Organised by CIDOB’s Global Cities Programme in collaboration with Metropolis and The Chicago Council on Global Affairs, with the support of Barcelona City Council
City networks have become a permanent fixture of the global landscape of urban governance. They have proliferated to an extent hardly imagined some decades ago, and today they constitute a complex ecosystem composed of more than 200 entities and counting. At its core, city networks can be characterized as institutionalized structures that facilitate cooperation among local (and/or regional) governments, which can join (or leave) the network voluntarily. Relatedly, these networking spaces provide a variety of services and functions to their members and play a decisive role in helping them address shared challenges collectively.
Broadly speaking, most city networks perform three types of functions. First, advocacy: they represent the collective interests of their members vis-à-vis other tiers of government and lobby on their behalf to include the urban voice in global policymaking. Second, knowledge dissemination, by acting as platforms for knowledge sharing, policy learning and peer-exchanging. And third, policy implementation: city networks encourage adoption of regional and global policy frameworks and stimulate action to reach these goals (i.e., Agenda 2030, European Green Deal, or climate targets).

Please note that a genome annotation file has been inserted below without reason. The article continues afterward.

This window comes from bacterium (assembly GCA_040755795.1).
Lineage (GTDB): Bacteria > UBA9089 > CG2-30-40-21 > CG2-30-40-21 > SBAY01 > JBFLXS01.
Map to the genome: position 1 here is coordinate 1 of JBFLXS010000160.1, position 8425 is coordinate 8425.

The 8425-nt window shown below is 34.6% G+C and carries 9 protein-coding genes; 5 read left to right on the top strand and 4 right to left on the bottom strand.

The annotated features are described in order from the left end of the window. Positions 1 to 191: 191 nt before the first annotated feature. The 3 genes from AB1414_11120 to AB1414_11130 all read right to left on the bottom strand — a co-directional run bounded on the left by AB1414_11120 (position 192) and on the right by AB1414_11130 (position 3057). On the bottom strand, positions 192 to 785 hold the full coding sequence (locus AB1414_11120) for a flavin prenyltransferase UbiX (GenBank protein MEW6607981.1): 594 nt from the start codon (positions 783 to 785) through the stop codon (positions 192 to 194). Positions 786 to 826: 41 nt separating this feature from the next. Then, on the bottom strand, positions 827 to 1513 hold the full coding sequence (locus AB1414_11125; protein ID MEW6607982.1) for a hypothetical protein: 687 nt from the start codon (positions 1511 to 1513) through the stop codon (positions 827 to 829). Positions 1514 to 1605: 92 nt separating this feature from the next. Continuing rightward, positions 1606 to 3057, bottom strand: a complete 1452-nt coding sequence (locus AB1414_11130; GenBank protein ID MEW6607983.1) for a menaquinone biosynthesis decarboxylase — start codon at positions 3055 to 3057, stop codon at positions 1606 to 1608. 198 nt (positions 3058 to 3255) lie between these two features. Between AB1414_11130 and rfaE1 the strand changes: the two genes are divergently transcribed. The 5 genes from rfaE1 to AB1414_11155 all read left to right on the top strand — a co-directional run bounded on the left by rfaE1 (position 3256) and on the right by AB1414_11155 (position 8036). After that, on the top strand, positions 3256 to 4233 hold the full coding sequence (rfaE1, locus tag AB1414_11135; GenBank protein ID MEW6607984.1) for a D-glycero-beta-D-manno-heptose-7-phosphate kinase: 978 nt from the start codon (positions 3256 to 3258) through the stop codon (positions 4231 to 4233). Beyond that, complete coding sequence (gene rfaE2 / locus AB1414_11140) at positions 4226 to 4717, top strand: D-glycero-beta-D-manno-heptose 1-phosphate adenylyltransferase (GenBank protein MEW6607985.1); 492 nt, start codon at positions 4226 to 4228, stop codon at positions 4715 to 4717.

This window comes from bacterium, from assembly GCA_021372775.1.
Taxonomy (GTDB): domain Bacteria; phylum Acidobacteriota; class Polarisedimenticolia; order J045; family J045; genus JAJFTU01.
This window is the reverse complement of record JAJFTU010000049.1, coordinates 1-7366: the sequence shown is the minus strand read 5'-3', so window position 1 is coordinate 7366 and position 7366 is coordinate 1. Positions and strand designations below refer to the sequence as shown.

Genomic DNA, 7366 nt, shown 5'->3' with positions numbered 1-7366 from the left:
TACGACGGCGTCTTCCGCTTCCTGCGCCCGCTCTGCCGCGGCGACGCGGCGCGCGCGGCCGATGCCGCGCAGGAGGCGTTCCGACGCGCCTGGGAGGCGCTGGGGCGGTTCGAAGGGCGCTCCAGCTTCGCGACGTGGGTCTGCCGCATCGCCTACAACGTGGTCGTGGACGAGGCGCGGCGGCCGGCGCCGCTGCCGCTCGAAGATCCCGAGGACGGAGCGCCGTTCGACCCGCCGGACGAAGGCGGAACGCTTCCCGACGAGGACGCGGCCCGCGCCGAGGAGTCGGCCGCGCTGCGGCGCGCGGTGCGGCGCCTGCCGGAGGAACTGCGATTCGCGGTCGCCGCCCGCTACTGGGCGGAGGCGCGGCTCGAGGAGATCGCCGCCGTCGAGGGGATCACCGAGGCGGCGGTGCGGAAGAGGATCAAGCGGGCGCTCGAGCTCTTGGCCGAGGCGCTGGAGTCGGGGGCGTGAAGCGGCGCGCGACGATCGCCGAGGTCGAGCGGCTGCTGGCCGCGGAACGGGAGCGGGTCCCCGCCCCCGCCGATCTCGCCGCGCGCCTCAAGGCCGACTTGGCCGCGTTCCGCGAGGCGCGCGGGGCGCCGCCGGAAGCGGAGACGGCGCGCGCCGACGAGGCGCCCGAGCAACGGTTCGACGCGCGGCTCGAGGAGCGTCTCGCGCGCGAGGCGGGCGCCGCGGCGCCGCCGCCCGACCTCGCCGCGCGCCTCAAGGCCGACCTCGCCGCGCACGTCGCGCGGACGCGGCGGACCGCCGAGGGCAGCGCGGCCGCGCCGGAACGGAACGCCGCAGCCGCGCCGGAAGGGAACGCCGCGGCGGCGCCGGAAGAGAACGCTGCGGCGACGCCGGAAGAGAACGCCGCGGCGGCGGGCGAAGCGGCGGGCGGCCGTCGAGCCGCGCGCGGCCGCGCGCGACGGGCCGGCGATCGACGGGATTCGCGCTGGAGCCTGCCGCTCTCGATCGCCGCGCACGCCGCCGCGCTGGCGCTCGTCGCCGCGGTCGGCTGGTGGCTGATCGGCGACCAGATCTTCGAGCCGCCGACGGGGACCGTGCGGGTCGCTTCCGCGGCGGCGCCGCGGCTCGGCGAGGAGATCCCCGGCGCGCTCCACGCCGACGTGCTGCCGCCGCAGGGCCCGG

Yet, despite the wide range of activities and services on offer, there is still a poor understanding of how such initiatives are perceived, experienced and valued by city networks members. Nor if they are adequately responding to the membership expectations and requests. Further, we lack a clear framework to measure its impact and effectivity to transform local realities on the ground. For instance, to what extend joining a particular city network may improve the formulation of local climate, gender or digital policies? Are cities making the most of the services on offer? And if not, what are the main obstacles and limitations they are facing? How can the value proposition of city networks in terms of advocacy, knowledge dissemination and policy implementation be enhanced to serve their member’s needs better?
Those are not trivial questions, since being able to appraise impact could provide a clearer picture for cities on the added value of joining one network or another – which is even more important if we take into consideration the current overcrowded ecosystem of city networks. By the same token, measuring the return on efforts invested in these transnational networking spaces could also prove a valuable instrument for local governments to legitimate internationalization policies and strategies in the eyes of their citizens. Lastly, this is a relevant issue not only for cities but also for the increasingly professionalized network’s secretariats, who are interested in bringing maximum value to its members and are open to reformulating its functions and services to better serve them.
Seeking to contribute to this much-needed debate, CIDOB’s Global Cities Programme hosts a digital seminar to launch a reflection process around these issues. Organized in collaboration with Metropolis and with the support of Barcelona City Council, the overall aim of the session is to generate an interactive debate and to gather inputs and insights from all participants. The seminar's conclusions will inform a policy paper to be published by CIDOB in the coming months.